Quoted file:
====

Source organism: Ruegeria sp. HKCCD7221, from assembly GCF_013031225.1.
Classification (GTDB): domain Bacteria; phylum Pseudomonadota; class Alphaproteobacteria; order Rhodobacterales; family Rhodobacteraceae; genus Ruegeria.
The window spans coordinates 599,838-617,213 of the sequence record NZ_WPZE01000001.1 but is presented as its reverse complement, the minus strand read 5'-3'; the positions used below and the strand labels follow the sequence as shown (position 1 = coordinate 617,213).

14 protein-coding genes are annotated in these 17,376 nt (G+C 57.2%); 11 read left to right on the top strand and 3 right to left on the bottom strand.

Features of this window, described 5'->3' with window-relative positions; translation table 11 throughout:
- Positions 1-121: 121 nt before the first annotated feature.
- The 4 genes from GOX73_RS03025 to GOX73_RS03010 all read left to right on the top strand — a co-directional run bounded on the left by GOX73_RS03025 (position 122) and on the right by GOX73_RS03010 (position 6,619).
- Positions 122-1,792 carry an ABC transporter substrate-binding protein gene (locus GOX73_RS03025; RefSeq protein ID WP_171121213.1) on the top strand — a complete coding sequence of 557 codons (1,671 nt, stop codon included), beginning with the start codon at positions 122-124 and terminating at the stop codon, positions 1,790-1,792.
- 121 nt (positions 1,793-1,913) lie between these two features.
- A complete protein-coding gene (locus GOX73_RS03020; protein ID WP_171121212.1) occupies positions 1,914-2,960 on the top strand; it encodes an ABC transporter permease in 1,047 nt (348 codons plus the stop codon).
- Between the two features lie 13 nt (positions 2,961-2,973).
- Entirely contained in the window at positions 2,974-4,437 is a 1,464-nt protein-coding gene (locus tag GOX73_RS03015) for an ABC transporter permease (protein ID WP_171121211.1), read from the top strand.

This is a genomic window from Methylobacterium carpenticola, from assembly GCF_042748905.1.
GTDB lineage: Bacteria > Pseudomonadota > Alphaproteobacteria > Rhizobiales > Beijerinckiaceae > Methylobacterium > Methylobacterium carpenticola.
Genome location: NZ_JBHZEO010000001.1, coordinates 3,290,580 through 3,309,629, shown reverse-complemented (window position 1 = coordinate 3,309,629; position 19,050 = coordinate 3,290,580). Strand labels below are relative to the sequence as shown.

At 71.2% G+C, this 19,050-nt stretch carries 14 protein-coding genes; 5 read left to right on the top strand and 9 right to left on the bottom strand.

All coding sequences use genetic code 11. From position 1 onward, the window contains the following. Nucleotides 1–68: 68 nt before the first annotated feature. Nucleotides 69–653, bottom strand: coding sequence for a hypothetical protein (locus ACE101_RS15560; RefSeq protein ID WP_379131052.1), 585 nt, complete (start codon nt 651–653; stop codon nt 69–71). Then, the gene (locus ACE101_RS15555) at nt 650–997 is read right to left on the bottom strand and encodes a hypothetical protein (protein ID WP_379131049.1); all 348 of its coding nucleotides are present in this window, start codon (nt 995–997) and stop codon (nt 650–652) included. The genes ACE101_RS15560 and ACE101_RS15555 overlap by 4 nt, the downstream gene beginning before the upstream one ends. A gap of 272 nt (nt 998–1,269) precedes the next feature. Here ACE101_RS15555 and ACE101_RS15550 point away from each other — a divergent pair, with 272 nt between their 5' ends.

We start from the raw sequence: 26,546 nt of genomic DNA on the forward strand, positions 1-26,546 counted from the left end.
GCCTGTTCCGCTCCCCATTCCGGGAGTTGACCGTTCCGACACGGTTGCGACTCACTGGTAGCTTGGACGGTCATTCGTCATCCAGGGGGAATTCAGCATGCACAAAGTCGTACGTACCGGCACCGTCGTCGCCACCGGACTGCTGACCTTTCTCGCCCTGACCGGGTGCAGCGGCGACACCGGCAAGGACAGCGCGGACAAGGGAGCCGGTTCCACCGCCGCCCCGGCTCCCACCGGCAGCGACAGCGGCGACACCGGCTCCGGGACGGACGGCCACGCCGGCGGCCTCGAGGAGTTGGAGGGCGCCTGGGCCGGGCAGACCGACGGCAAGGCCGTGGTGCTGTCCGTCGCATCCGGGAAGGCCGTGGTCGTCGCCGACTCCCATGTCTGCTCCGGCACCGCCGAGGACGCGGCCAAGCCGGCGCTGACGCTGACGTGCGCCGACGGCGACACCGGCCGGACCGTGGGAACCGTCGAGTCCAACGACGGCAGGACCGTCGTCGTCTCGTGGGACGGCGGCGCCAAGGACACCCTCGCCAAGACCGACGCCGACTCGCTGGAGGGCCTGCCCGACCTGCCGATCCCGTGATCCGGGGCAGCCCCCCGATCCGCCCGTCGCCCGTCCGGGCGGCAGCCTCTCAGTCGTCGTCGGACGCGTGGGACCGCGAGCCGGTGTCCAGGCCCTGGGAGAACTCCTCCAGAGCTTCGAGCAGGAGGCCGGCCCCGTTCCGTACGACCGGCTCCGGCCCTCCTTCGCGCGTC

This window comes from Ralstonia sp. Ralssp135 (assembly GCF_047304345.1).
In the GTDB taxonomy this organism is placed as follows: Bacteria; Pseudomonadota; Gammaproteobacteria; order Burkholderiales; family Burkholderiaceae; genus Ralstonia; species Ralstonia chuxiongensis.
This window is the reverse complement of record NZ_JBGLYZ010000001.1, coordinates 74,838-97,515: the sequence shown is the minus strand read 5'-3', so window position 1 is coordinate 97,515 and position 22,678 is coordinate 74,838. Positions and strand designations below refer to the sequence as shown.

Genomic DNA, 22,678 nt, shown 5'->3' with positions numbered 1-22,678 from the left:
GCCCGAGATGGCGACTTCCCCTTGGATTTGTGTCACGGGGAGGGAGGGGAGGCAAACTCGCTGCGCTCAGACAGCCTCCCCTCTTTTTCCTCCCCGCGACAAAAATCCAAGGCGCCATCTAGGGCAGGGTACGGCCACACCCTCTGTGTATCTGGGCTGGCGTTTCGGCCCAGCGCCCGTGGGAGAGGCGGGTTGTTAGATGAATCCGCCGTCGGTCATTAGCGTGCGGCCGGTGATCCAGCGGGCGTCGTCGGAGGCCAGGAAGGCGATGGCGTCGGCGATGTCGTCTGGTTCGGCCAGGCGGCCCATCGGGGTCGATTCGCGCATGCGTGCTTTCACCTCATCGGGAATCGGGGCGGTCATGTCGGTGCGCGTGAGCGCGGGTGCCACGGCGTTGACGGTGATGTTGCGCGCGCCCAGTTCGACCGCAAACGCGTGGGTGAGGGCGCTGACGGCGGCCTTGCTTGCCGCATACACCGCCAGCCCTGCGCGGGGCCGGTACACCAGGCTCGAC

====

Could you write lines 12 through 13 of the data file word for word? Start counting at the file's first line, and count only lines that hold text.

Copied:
- Entirely contained in the window at positions 2,974-4,437 is a 1,464-nt protein-coding gene (locus tag GOX73_RS03015) for an ABC transporter permease (protein ID WP_171121211.1), read from the top strand.

This is a genomic window from Methylobacterium carpenticola, from assembly GCF_042748905.1.